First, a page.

If I'd invested $1000 in Berkshire Hathaway shares 10 years ago … – Motley Fool UK

Dr James Fox investigates how much money he’d have made investing in Warren Buffett-run Berkshire Hathaway shares a decade ago.
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Berkshire Hathaway (NYSE:BRK.A) (NYSE:BRK.B) ‘A’ shares were worth around $152,000 in December 2012, today they’re worth $468,000. This is a huge jump in just 10 years. The company’s ‘A’ shares are among the most expensive in the world.
It’s worth noting that if I wanted to buy the firm’s shares a decade ago, I wouldn’t have been able to afford the ‘A’ shares with just $1,000. Instead I would have had to buy the ‘B’ shares. Class B shares, first issued in 1996, are more modestly priced and have a correspondingly modest share of equity value in the company. Class B is valued at just over $300. And a decade ago, Class B shares were trading for around $90.
So if I had invested in Berkshire Hathaway stock 10 years ago, today my $1,000 investment would be worth $3,000. That’s clearly a very attractive return. In fact, because the pound is weaker now than it was 10 years ago, my investment would be worth even more in GBP terms.
Warren Buffett‘s Berkshire Hathaway has outperformed the S&P 500, but only just. In December, 10 years ago, the index closed around 1,450. Today, the S&P 500 is bobbing around 4,000, meaning the index is nearly three times larger today than it was just a decade ago.
In other terms, the S&P 500 had annualised returns of 10.95% over the past decade, while Berkshire Hathaway had an annualised return of 11.39%.
Buffett has amassed $108bn from investing, while giving away $49bn on the way. So, clearly, it’s been a successful business for the so-called ‘Oracle of Omaha’.
Berkshire Hathaway is a holding company for a multitude of businesses and it’s now one of the largest companies in the world, based on market capitalisation.
The firm has existed since 1839, but has only achieved notoriety over the last 40 years, or so. Since 1965, the firm has been run by its chairman and CEO Buffett. Nowadays, Berkshire Hathaway has a market capitalisation close to $700bn!
After a decade of impressive gains, am I too late to invest? So, as noted before, I can buy shares in Berkshire Hathaway for $300. So I don’t need half a million.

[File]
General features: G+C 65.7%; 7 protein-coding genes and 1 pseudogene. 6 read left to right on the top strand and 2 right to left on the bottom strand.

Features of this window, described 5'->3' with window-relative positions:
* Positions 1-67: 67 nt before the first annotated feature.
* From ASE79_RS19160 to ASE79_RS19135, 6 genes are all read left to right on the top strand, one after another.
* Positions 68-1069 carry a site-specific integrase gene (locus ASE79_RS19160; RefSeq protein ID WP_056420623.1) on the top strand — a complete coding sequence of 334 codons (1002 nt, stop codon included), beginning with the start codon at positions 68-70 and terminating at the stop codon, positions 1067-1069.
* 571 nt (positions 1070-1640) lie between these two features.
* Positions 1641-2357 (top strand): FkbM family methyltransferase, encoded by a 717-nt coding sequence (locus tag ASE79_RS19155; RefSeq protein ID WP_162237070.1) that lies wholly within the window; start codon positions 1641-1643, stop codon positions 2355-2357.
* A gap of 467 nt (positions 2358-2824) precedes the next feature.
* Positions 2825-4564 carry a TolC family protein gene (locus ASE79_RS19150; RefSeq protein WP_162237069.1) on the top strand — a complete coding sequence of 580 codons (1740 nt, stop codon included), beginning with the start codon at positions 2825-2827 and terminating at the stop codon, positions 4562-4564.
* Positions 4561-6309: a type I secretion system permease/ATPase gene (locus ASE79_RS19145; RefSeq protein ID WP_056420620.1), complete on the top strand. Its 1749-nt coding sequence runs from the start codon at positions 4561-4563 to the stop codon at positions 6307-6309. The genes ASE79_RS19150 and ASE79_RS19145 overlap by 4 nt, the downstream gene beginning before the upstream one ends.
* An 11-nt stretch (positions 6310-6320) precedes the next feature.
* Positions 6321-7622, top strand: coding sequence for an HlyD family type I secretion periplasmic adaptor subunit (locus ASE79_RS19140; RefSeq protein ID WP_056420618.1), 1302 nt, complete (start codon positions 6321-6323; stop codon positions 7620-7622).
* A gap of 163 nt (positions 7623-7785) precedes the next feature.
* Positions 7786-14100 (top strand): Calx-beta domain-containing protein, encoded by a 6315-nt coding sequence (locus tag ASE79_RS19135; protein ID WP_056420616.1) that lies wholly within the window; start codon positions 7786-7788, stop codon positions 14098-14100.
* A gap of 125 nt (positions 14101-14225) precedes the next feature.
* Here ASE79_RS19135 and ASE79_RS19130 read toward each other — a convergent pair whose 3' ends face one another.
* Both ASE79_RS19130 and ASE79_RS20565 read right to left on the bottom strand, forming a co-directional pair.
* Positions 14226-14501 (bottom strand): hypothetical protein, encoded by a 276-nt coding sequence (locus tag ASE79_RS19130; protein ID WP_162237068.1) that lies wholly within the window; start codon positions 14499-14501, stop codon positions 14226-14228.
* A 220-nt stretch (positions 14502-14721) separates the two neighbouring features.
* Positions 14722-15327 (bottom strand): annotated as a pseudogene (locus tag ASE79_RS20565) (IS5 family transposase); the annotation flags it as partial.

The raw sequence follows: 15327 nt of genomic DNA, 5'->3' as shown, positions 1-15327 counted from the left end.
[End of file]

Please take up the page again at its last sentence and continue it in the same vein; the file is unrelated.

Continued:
The company’s success is largely attributed to Buffett’s value investing strategy. The legendary investor seeks a margin of safety when investing, meaning the intrinsic value is substantially higher than the market value of the stock he’s looking to buy.
He also sticks to what he knows, something which allows him to accurately assess the company’s future performance and the industry in which it operates. This is reflected by the firm’s relatively small number of holdings — 53, in fact.
However, it’s worth noting that Buffett and vice-chairman Charlie Munger are both in their nineties. They’re unlikely to be running the company for many more decades.
But they’ve been succession-planning for years, and the firm is unlikely to deviate from its strategy that has made it one of the largest companies in the world.
There’s only one thing stopping me buying Berkshire Hathaway shares, and that’s the strength of the dollar. If the pound appreciates, I’ll reconsider.

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Views expressed on the companies mentioned in this article are those of the writer and therefore may differ from the official recommendations we make in our subscription services such as Share Advisor, Hidden Winners and Pro. Here at The Motley Fool we believe that considering a diverse range of insights makes us better investors.
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